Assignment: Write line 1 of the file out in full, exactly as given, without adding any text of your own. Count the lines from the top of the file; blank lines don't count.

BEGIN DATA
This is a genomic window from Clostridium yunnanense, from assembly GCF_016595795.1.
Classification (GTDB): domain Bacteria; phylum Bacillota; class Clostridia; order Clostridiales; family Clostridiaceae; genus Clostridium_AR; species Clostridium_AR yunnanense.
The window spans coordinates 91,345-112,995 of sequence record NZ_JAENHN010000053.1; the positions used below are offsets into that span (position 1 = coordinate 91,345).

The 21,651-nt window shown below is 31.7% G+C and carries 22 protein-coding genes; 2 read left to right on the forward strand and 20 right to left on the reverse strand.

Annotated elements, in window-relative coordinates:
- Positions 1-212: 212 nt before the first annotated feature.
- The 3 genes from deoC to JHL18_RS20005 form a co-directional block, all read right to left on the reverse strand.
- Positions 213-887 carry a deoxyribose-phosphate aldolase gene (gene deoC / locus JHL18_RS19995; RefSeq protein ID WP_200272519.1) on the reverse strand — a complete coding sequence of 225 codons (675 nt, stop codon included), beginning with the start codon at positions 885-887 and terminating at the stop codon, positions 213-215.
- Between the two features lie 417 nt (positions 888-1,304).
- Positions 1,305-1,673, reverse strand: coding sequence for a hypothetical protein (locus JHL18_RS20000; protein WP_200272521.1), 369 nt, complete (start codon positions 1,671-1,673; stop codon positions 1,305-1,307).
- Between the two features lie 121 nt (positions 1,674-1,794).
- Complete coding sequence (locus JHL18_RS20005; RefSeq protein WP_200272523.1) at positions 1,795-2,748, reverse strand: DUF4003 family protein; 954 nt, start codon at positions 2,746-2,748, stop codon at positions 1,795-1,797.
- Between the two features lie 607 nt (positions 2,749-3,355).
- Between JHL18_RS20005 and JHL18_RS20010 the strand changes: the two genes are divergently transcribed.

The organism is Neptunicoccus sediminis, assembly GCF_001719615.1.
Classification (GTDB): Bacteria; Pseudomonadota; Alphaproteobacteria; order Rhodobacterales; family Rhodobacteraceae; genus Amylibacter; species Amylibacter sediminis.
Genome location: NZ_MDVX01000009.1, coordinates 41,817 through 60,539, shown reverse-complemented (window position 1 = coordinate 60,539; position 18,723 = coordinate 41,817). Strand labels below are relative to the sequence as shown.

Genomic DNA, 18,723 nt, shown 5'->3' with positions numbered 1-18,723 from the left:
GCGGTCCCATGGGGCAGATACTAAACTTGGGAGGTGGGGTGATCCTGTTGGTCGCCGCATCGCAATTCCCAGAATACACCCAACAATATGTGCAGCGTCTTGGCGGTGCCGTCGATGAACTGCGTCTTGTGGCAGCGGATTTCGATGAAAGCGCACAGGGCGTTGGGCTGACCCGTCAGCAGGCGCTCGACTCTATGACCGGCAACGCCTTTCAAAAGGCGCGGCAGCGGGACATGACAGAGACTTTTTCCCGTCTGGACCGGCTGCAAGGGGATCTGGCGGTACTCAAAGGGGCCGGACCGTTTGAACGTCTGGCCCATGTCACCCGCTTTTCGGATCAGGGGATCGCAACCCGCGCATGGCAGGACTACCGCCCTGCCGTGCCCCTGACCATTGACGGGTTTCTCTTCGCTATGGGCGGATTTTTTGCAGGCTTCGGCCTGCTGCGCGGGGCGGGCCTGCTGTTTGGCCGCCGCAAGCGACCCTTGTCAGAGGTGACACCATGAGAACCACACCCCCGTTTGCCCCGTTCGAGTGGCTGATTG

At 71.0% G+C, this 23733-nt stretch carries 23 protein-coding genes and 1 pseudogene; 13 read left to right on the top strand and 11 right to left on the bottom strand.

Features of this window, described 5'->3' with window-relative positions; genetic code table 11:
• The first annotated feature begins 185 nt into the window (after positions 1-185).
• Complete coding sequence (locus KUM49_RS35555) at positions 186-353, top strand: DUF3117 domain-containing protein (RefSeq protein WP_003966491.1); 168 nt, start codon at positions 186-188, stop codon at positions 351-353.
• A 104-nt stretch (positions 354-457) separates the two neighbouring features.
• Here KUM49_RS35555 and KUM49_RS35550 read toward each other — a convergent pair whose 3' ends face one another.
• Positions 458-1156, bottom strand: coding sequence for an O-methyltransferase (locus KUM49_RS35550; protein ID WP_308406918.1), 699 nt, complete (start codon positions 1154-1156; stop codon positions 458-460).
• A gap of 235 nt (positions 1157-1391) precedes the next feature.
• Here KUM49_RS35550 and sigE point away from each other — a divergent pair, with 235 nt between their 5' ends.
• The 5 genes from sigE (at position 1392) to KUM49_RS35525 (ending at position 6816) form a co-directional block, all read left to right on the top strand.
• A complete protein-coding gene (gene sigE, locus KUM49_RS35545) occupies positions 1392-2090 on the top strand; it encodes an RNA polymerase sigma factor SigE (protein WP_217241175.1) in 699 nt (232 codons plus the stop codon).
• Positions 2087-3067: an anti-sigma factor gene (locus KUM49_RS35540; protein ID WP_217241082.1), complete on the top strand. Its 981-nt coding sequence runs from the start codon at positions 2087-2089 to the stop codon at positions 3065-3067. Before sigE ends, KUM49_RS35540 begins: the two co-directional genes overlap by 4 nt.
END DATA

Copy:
This is a genomic window from Clostridium yunnanense, from assembly GCF_016595795.1.